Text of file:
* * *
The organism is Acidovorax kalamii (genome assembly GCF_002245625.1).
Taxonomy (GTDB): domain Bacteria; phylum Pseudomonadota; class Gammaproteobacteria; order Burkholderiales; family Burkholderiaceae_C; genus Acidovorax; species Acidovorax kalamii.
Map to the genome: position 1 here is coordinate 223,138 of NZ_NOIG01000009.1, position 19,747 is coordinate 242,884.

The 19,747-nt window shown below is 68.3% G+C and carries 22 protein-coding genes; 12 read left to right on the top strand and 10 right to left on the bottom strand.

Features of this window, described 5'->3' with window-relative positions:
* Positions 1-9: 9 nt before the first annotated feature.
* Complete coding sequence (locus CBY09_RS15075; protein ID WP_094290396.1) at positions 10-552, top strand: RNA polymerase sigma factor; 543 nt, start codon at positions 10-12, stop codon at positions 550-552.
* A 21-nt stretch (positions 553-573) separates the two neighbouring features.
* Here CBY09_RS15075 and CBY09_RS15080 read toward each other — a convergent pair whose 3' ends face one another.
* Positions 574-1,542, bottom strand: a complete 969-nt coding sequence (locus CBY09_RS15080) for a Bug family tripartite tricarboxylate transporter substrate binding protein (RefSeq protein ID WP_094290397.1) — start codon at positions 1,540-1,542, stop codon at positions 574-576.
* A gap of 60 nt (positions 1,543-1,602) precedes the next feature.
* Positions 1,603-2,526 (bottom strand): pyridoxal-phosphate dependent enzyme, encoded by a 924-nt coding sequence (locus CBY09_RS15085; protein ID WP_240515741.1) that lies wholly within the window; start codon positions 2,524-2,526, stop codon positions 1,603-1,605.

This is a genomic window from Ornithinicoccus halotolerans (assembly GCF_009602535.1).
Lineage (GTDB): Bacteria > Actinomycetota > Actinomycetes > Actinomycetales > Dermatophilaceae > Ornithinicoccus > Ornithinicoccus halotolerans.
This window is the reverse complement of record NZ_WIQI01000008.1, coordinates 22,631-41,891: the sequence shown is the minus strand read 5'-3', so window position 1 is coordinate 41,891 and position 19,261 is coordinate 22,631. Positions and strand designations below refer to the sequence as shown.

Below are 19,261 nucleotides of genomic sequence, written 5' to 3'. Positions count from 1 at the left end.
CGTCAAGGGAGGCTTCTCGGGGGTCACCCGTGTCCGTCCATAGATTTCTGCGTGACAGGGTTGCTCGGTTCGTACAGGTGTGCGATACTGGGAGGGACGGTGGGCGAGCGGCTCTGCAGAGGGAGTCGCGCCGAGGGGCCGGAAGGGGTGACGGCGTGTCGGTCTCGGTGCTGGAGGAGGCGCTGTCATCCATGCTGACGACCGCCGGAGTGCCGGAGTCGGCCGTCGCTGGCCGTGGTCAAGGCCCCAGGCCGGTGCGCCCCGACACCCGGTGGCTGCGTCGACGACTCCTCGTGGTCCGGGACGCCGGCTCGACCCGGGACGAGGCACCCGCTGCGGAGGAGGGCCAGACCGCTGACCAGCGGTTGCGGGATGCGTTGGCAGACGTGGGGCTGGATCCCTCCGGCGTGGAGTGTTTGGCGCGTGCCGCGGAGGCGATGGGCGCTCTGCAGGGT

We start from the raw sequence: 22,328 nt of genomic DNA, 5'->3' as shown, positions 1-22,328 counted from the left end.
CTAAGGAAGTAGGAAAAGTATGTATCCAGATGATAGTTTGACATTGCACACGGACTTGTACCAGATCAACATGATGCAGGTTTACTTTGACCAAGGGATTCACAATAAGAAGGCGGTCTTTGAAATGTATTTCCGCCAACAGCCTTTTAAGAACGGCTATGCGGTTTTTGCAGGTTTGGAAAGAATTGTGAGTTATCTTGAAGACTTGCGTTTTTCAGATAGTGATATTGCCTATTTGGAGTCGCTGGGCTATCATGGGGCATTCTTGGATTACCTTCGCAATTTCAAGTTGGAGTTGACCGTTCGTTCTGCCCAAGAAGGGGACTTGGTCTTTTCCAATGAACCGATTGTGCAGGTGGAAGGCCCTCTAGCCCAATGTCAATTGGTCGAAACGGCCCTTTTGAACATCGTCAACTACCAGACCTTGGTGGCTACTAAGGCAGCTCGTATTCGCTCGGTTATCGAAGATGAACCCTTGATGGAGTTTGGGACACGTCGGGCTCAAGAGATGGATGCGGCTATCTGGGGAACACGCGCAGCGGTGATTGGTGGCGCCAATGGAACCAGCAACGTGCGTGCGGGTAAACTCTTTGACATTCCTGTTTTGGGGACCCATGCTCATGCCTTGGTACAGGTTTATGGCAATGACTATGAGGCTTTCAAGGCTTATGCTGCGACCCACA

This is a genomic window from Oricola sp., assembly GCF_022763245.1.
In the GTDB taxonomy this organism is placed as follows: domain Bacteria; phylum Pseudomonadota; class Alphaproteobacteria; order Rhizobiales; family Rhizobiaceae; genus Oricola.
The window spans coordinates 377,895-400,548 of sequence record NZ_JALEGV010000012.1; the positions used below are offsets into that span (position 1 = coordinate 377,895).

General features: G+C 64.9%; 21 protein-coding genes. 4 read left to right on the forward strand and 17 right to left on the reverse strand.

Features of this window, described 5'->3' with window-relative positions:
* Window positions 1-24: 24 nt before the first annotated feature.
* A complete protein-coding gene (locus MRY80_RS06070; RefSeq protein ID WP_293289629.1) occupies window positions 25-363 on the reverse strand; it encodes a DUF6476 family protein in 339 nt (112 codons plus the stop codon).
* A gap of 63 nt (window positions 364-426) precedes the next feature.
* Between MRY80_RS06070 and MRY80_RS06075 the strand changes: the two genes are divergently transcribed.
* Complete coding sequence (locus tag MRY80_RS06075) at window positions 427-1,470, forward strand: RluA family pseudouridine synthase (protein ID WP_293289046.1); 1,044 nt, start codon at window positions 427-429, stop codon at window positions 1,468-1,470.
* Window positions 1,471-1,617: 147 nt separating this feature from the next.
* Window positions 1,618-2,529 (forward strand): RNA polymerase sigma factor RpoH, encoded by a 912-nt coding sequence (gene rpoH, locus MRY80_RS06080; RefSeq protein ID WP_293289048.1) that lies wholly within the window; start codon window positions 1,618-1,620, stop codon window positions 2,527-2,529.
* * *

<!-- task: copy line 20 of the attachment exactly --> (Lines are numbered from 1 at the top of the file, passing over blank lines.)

This is a genomic window from Oricola sp., assembly GCF_022763245.1.